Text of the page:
4HF H3BO3 HBF43H2OEq 6

where HBF4is the resultant fluoboric acid. The reaction is reversible if the stoicheiometric amount of boric acid (H3BO3)is used to react with the hydrofluoric acid (HF) present. As the amount of boric acid in the above reaction is increased, the reaction is driven far to the right so that the reaction becomes irreversible and no free hydrofluoric acid is regenerated. This is important because if free hydrofluoric acid were present, then insoluble fluorides, especially lead fluoride, would precipitate. Thus, all fluoborate concentrates and plating baths contain free boric acid. Although 25 g/L of boric acid is optimum (close to its solubility), any amount of free boric acid is acceptable to prevent the formation of fluorides.

Free fluoboric acid is maintained in the solution to provide the requisite acidity and to raise conductivity. In conjunction with peptone, it can prevent "treeing" and give a fine-grain deposit. Free fluoboric acid can be added in amounts ranging between 100 to 500 g/L (13.4 to 67 oz/gal), depending on the solution formula used.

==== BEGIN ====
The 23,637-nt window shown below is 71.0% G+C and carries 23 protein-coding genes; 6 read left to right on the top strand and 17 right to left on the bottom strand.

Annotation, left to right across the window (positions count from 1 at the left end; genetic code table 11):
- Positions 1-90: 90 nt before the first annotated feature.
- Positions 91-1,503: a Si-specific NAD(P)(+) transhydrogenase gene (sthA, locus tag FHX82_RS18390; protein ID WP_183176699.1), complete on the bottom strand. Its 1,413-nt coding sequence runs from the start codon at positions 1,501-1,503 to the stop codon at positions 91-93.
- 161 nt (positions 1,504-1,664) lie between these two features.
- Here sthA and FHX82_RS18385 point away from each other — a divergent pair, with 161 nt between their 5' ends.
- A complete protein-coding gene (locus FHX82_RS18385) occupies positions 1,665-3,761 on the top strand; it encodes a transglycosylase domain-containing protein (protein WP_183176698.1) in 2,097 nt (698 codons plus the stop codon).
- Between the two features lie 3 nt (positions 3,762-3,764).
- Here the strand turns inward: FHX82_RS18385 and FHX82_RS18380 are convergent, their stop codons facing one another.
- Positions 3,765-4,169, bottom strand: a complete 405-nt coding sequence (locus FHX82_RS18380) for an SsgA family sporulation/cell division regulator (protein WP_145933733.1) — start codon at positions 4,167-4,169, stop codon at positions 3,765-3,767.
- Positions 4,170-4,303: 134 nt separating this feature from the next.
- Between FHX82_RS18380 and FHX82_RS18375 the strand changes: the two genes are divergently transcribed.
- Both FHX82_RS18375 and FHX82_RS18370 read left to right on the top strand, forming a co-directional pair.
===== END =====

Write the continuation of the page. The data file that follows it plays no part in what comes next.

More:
Peptone is added to the plating bath to promote formation of fine-grain adherent deposits and prevent treeing. Peptone solution is available commercially, and proper amounts can be measured and poured directly into the plating bath. The bath can then be used immediately, after it is gently stirred to ensure complete mixing of peptone. During the operation of the plating bath, a loss of peptone can result because of dragout, chemical breakdown, and codeposition with the metal. As peptone is depleted, it must be replenished. Replenishment amounts should be determined by experience. As a guide, 1 L (2.1 pints) of peptone solution per 380 L (100 gal) of plating bath can be used per week. A Hull cell operated at 1 A for 10 min can be used to control the peptone content of a plating solution.

Tin-lead fluoborate solutions containing peptone should be filtered through activated carbon at least four times per year to ensure removal of organic breakdown products and avoid buildup of peptone from indiscriminate additions. The plating bath should be treated with about 4.5 kg. (10 lb) of activated carbon per 380 L (100 gal) of bath until, after filtration, the solution is water white. The bath should not be heated during carbon treatment, because stannous will be oxidized to stannic tin. Fresh peptone is added after carbon treatment. Because there is no simple analytical method for determining peptone concentration in this solution, carbon treatment and replenishment of peptone every 3 or 4 months ensures proper amounts of peptone in a solution.

Proprietary synthetic wetting agents can be purchased for grain refinement, as a substitute for peptone. Because these components are synthetic, they are less susceptible to algae and bacterial growth.